I’m going to forgive New York magazine’s lazy title tag (The Unbearable Thinness of Being a Model) because the story is a compelling read.
Writer Emily Nussbaum jumps into the skinny-model debate, and for much of the story, it’s more of the same (Natalia Vodianova’s panel speech, models dying, etc.). Her approach gets more compelling, though, when she touches on the class issues involved for many of the Eastern European models:
“And [the pressure to be thin] goes double for the new breed of models, many of whom come, like Vodianova, from the poorest regions of Eastern Europe. For these girls, pressures to stay thin may be a small price to pay for escaping the small towns they came from.”
The teenage girls who come from these poor areas have very few prospects back home. Without adequate education or job opportunities, let’s face it, modeling is their only potential way out of poverty.
Put yourself in the place of one of these girls. You are 15 years old and you have the opportunity to get yourself out of a sorry situation, travel the world and maybe send some money to help your family back home. So if losing ten pounds is the difference between you being booked or not getting a dime, what are you going to do? You’re probably going to do whatever it takes to stay employed.
Outside of the fashion business, people look at these emaciated girls and condemn them for encouraging eating disorders. And yes, there are many women and girls who look at Iekeliene Stange and think, “I need to look like her.” But what they don’t see is that within the industry, these girls aren’t trying to be thin so they can turn some Iowan farmgirl into an anorexic; they’re trying to be thin to keep getting work.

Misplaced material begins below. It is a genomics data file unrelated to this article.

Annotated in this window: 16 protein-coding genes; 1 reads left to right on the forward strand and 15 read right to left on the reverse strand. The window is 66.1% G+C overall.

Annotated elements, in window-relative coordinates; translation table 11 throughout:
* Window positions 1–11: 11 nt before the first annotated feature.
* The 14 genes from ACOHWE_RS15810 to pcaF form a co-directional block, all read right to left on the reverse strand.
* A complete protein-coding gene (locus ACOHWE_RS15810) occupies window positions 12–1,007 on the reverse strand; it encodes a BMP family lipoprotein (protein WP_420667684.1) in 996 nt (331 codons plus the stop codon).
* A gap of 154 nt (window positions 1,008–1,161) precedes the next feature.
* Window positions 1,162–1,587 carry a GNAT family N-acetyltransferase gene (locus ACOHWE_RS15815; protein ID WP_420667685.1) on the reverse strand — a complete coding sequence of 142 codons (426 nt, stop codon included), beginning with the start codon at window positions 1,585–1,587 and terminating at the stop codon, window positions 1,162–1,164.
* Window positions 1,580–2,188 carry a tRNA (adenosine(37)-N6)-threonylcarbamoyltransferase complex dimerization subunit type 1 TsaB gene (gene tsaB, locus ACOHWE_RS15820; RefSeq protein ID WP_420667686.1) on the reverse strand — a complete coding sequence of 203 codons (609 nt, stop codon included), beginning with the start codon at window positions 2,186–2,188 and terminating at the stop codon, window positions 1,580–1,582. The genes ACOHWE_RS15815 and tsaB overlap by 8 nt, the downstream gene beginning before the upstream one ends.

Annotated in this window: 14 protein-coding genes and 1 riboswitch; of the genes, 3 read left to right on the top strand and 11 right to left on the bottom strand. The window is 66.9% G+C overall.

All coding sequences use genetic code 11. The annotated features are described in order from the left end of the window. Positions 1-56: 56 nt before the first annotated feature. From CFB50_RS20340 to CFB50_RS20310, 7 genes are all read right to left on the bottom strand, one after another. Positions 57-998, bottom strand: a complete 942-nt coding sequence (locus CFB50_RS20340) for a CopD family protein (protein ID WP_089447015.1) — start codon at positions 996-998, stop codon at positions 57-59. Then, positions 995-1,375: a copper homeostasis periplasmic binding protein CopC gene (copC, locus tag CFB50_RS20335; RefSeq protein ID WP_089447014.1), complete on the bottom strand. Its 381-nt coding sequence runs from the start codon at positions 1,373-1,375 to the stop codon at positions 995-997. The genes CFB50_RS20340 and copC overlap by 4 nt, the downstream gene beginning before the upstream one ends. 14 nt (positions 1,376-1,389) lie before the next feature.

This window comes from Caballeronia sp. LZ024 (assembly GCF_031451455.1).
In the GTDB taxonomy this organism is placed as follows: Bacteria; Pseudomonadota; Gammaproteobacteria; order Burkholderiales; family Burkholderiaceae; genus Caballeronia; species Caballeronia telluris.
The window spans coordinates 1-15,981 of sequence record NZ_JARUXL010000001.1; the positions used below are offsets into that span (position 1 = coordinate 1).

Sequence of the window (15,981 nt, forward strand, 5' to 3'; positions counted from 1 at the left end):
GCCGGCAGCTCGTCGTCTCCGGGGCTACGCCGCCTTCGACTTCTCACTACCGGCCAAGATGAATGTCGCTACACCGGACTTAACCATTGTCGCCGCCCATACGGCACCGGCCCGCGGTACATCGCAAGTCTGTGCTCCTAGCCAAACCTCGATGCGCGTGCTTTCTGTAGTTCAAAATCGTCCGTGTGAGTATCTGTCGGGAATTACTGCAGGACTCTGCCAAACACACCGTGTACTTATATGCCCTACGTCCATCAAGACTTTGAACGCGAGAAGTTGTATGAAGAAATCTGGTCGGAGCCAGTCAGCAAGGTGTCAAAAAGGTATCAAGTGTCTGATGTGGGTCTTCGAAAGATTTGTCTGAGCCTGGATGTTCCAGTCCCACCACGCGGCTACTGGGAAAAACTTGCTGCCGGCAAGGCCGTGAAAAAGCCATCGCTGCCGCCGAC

The whole idea of taking a stage name or a nom de plume is to have anonymity, right? So it’s a little perplexing that Marie de Villepin (daughter of French PM Dominique de Villepin) would agree to be interviewed by the Times just to talk about… her fake name. “Nobody knows my real name,” she says. Right. Nobody but anybody who can read a newspaper. Marie Steiss, you are the Tori Spelling of modeling!
America’s Next Top Model is such a fun, stupid show. It’s alternately hilarious and sad to see how these girls–all too old to begin a career in modeling–seem to believe that participating in reality TV will launch their stardom. Part of my job involves hiring models, and these girls? Would not work for my shoots.
But just when I thought ANTM was amazing enough, I discover this: Livejournal’s Next Top Model. How meta. For LJNTM, would-be models have to do a photo shoot each week, submit it to the judges, and then survive the critique. And then they win fabulous prizes such as jpeg banners.
My favorite part of all of this is not the photographs, which are sometimes creative and generally kind of endearing/sad. No, I love the judges, who clearly take their duties seriously:
- “Before your shoot, I’d never heard of breast cancer detecting dogs.”
- “Show some emotion, and losen up a bit. This is all in fun, right? Also, please get off that bed.”
- “Remember to be mindfull of your nostrils.”
- “It’s not flattering when your mouth is hanging wide open.”
- “These are supposed to be beauty shots, not emo shots.”
So much fun!
The Telegraph reports that Ukraine-born Milla Jovovich may design a collection for Spanish fashion chain Mango. This is great news for those of us who dig Milla’s excellent Jovovich-Hawk collection but can’t afford the crazy prices. Considering that Milla and Kate Moss are now designing their own cheap-chic lines, can other models be far off? And how will their look translate to women who aren’t, say, reed-thin and intimidatingly beautiful? We shall see.